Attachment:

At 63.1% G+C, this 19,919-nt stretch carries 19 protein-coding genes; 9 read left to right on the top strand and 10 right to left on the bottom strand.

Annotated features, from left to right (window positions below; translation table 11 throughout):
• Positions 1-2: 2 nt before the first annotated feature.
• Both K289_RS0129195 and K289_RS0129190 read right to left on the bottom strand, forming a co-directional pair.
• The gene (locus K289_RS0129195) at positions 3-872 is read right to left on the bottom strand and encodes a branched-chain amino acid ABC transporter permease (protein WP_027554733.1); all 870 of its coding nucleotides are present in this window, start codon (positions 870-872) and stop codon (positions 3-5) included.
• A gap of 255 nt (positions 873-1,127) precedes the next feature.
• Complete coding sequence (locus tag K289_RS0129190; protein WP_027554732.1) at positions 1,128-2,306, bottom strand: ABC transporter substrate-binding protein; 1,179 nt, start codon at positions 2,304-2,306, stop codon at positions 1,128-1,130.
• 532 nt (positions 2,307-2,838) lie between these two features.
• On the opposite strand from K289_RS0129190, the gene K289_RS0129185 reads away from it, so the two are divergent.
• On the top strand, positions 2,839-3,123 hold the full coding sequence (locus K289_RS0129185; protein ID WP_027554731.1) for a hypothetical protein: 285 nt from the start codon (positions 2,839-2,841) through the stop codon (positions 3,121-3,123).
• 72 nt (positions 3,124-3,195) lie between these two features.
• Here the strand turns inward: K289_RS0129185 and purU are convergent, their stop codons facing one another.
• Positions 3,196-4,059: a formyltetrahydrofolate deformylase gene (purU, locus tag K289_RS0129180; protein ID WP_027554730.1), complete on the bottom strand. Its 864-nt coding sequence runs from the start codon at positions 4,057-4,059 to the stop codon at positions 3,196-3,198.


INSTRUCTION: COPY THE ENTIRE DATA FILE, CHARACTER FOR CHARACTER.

At 63.1% G+C, this 19,919-nt stretch carries 19 protein-coding genes; 9 read left to right on the top strand and 10 right to left on the bottom strand.

Annotated features, from left to right (window positions below; translation table 11 throughout):
• Positions 1-2: 2 nt before the first annotated feature.
• Both K289_RS0129195 and K289_RS0129190 read right to left on the bottom strand, forming a co-directional pair.
• The gene (locus K289_RS0129195) at positions 3-872 is read right to left on the bottom strand and encodes a branched-chain amino acid ABC transporter permease (protein WP_027554733.1); all 870 of its coding nucleotides are present in this window, start codon (positions 870-872) and stop codon (positions 3-5) included.
• A gap of 255 nt (positions 873-1,127) precedes the next feature.
• Complete coding sequence (locus tag K289_RS0129190; protein WP_027554732.1) at positions 1,128-2,306, bottom strand: ABC transporter substrate-binding protein; 1,179 nt, start codon at positions 2,304-2,306, stop codon at positions 1,128-1,130.
• 532 nt (positions 2,307-2,838) lie between these two features.
• On the opposite strand from K289_RS0129190, the gene K289_RS0129185 reads away from it, so the two are divergent.
• On the top strand, positions 2,839-3,123 hold the full coding sequence (locus K289_RS0129185; protein ID WP_027554731.1) for a hypothetical protein: 285 nt from the start codon (positions 2,839-2,841) through the stop codon (positions 3,121-3,123).
• 72 nt (positions 3,124-3,195) lie between these two features.
• Here the strand turns inward: K289_RS0129185 and purU are convergent, their stop codons facing one another.
• Positions 3,196-4,059: a formyltetrahydrofolate deformylase gene (purU, locus tag K289_RS0129180; protein ID WP_027554730.1), complete on the bottom strand. Its 864-nt coding sequence runs from the start codon at positions 4,057-4,059 to the stop codon at positions 3,196-3,198.